Smoking Loon Viognier

June 21, 2005

For some reason, I seem to be incapable of getting it together and finishing off my BBQ tasting notes. So rather than agonize over my notes, I’ll move on to something else for now. Let’s talk about Viognier, specifically the wonderful and well-priced Smoking Loon Viognier

As a long and rambling precursor, my wife and I recently took a trip to Minneapolis. At 7.5 hours away (7 if my wife is driving), it’s an easy long weekend trip from Winnipeg. And it is overflowing with a bounty of good restaurants and wine stores, including Surdyk’s, which is my single favourite wine store in Minneapolis. And aside from the Liquor Mart in Boulder (Colorado), it’s one of the best wine stores I’ve visited in the last few years. There’s an attached cheese shop which meant that we stuffed our cooler full of contraband Maytag Blue for the trip home.

One of the wines we picked up on our visit to Surdyk’s was the Smoking Loon Viognier from California. I had previously enjoyed this wine at my favourite Ottawa restaurant, but it’s not available in Manitoba. So I was happy to find it at Surdyk’s for $8.99 (US). And I was even happier to find out that everything in the store was 20% off that day, making the Smoking Loon a $7.19 purchase. To put this in perspective, my price per glass in Ottawa was $9.00

Smoking Loon is one of the Sebastiani family of wineries. They also produce the decent Pepperwood Grove series of wines, which retail for around $12-14 at the private wine stores in Winnipeg. Given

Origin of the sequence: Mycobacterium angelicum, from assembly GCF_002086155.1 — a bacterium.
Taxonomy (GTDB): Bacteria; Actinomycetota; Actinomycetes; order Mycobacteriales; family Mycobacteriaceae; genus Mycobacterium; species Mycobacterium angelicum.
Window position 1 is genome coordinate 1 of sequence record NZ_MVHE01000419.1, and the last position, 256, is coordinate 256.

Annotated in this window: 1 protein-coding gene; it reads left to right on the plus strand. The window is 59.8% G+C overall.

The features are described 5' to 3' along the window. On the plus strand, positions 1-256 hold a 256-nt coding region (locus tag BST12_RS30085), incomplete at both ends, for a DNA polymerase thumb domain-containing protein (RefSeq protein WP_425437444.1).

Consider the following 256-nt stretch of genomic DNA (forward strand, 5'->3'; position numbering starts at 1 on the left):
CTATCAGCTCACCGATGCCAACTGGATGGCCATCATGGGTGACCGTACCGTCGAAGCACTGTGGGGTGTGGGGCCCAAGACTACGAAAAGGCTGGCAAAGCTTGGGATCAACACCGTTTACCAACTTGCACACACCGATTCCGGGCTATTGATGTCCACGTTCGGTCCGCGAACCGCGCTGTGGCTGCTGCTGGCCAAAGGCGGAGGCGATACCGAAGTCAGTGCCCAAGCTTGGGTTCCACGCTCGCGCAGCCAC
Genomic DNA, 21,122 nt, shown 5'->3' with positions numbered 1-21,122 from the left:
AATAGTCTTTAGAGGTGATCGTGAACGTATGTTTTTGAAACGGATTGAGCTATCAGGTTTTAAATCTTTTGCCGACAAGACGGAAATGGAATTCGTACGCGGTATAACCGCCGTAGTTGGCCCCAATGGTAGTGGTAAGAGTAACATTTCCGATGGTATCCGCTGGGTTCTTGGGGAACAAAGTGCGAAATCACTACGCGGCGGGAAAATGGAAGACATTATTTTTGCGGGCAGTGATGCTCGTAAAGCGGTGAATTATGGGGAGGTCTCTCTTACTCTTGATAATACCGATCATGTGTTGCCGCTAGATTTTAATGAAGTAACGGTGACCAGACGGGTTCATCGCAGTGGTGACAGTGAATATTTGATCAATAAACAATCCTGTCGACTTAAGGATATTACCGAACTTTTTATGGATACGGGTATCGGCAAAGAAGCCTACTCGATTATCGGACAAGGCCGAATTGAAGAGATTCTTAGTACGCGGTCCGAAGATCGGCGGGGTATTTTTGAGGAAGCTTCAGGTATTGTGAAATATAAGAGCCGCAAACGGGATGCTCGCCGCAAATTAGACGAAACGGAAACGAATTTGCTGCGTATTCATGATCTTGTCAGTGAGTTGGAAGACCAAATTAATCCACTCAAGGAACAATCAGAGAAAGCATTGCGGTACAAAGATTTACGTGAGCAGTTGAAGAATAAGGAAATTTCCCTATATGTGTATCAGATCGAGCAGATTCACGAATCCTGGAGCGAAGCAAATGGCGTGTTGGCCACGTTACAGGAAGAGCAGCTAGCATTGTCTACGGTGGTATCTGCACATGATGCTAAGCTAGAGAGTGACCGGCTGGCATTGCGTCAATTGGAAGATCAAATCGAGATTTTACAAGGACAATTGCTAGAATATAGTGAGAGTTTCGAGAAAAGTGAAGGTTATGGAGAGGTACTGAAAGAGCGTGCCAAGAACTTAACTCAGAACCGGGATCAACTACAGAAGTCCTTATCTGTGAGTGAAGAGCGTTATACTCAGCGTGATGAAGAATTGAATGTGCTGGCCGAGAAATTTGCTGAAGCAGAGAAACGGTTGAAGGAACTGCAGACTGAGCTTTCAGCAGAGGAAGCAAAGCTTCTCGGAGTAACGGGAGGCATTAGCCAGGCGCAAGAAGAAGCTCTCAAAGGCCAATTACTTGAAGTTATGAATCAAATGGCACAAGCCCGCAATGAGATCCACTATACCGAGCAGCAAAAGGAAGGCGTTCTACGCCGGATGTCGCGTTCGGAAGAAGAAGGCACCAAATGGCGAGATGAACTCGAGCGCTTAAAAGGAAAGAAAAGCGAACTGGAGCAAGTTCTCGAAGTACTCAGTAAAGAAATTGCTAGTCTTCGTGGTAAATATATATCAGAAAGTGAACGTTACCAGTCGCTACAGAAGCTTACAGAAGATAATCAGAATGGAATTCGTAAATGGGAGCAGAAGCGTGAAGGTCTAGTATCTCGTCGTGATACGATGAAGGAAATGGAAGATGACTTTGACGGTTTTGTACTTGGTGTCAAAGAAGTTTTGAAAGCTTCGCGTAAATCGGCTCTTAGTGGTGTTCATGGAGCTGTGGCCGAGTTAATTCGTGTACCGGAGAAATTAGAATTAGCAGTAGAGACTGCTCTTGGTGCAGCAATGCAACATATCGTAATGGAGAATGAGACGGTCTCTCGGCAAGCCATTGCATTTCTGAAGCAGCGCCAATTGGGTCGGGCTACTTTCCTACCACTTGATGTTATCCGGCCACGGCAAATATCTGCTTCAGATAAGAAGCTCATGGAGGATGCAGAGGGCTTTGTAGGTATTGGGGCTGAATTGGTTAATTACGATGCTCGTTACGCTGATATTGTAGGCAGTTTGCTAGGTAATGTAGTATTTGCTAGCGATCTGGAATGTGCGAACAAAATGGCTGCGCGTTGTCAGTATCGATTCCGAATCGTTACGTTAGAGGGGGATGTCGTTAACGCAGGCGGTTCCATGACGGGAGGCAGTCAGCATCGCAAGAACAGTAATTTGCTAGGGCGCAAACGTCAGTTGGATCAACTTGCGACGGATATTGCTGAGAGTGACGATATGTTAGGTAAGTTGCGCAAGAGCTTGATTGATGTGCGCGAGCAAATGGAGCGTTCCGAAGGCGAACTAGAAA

I’m a huge Viognier fan, and I’m only too happy to spread the word about this fantastic grape variety. If you’re a Chardonnay lover but you’re looking for something a bit different, try the nearest Viognier. Typically, a good Viognier will have a rich, mouth-filling taste and strong hints of peaches, nectarines or melons (honeydew/cantaloupe) in both the nose and the mouth. This is all done in a dry wine. I haven’t come across any oak-aged Viogniers yet, but I’m sure they’re out there. I don’t think it would suit oak very well, but I’ve said the same thing about Sauvignon Blanc and have been proved wrong.

Anyways, the Smoking Loon met this description perfectly. It smelled like a big basket of ripe peaches, and tasted lush, rich and beautiful in our mouth. A long finish was the perfect ending to an excellent glass of wine. It was wonderful when we drank it on its own, and it also matched very well with the five-alarm Thai shrimp pizza we put together last night.

So if you’re in Minneapolis, I am happy to say that you’ll find the Smoking Loon Viognier at Surdyk’s. You won’t find it in Manitoba, but it’s almost worth the trip. We also tried the Smokin Loon Chardonnay, which was disappointing, and we have a bottle of the Cabernet Sauvignon sitting in the wine rack, waiting for cooler weather.

However, if you’re looking for something locally, try the Cono Sur Viognier from Chile, which is available for $12.49 at the private wine stores. It’s not as good as the Smoking Loon, but it will still make you very happy. The MLCC sells the Arrowood Viognier for $27, which is a bit steep. But I hear it’s also quite good. And if you’d like a nice Viognier blend, the MLCC stocks the Tamaya Viogner/Chardonnay/Sauvignon Blanc (Chile) for $10.49

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